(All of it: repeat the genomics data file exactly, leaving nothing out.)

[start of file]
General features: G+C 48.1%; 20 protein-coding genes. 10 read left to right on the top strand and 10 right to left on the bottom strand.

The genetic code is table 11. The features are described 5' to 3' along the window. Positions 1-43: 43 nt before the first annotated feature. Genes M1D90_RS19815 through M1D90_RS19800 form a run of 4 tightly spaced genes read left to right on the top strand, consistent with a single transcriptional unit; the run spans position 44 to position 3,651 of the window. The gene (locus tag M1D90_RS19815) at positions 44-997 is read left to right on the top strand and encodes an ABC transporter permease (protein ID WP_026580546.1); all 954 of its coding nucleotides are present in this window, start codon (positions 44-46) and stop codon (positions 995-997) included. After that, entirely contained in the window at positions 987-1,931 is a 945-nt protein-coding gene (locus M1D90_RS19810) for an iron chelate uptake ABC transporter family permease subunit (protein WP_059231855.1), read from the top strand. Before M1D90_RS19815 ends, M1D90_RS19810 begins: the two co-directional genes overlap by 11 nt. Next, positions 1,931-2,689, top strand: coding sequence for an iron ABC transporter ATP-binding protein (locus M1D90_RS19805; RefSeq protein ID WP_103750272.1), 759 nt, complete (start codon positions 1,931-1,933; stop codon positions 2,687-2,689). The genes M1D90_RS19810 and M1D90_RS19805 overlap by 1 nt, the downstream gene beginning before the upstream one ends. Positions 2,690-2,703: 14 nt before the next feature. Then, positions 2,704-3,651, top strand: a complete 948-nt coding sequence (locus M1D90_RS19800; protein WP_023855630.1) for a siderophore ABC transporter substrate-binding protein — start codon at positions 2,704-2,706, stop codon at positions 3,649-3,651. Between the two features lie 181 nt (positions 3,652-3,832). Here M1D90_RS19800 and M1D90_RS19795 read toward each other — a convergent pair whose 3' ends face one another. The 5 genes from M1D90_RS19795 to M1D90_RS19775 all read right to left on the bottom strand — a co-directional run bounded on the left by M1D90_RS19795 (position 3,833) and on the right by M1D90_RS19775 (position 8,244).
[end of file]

General features: G+C 48.1%; 20 protein-coding genes. 10 read left to right on the top strand and 10 right to left on the bottom strand.

The genetic code is table 11. The features are described 5' to 3' along the window. Positions 1-43: 43 nt before the first annotated feature. Genes M1D90_RS19815 through M1D90_RS19800 form a run of 4 tightly spaced genes read left to right on the top strand, consistent with a single transcriptional unit; the run spans position 44 to position 3,651 of the window. The gene (locus tag M1D90_RS19815) at positions 44-997 is read left to right on the top strand and encodes an ABC transporter permease (protein ID WP_026580546.1); all 954 of its coding nucleotides are present in this window, start codon (positions 44-46) and stop codon (positions 995-997) included. After that, entirely contained in the window at positions 987-1,931 is a 945-nt protein-coding gene (locus M1D90_RS19810) for an iron chelate uptake ABC transporter family permease subunit (protein WP_059231855.1), read from the top strand. Before M1D90_RS19815 ends, M1D90_RS19810 begins: the two co-directional genes overlap by 11 nt. Next, positions 1,931-2,689, top strand: coding sequence for an iron ABC transporter ATP-binding protein (locus M1D90_RS19805; RefSeq protein ID WP_103750272.1), 759 nt, complete (start codon positions 1,931-1,933; stop codon positions 2,687-2,689). The genes M1D90_RS19810 and M1D90_RS19805 overlap by 1 nt, the downstream gene beginning before the upstream one ends. Positions 2,690-2,703: 14 nt before the next feature. Then, positions 2,704-3,651, top strand: a complete 948-nt coding sequence (locus M1D90_RS19800; protein WP_023855630.1) for a siderophore ABC transporter substrate-binding protein — start codon at positions 2,704-2,706, stop codon at positions 3,649-3,651. Between the two features lie 181 nt (positions 3,652-3,832). Here M1D90_RS19800 and M1D90_RS19795 read toward each other — a convergent pair whose 3' ends face one another. The 5 genes from M1D90_RS19795 to M1D90_RS19775 all read right to left on the bottom strand — a co-directional run bounded on the left by M1D90_RS19795 (position 3,833) and on the right by M1D90_RS19775 (position 8,244).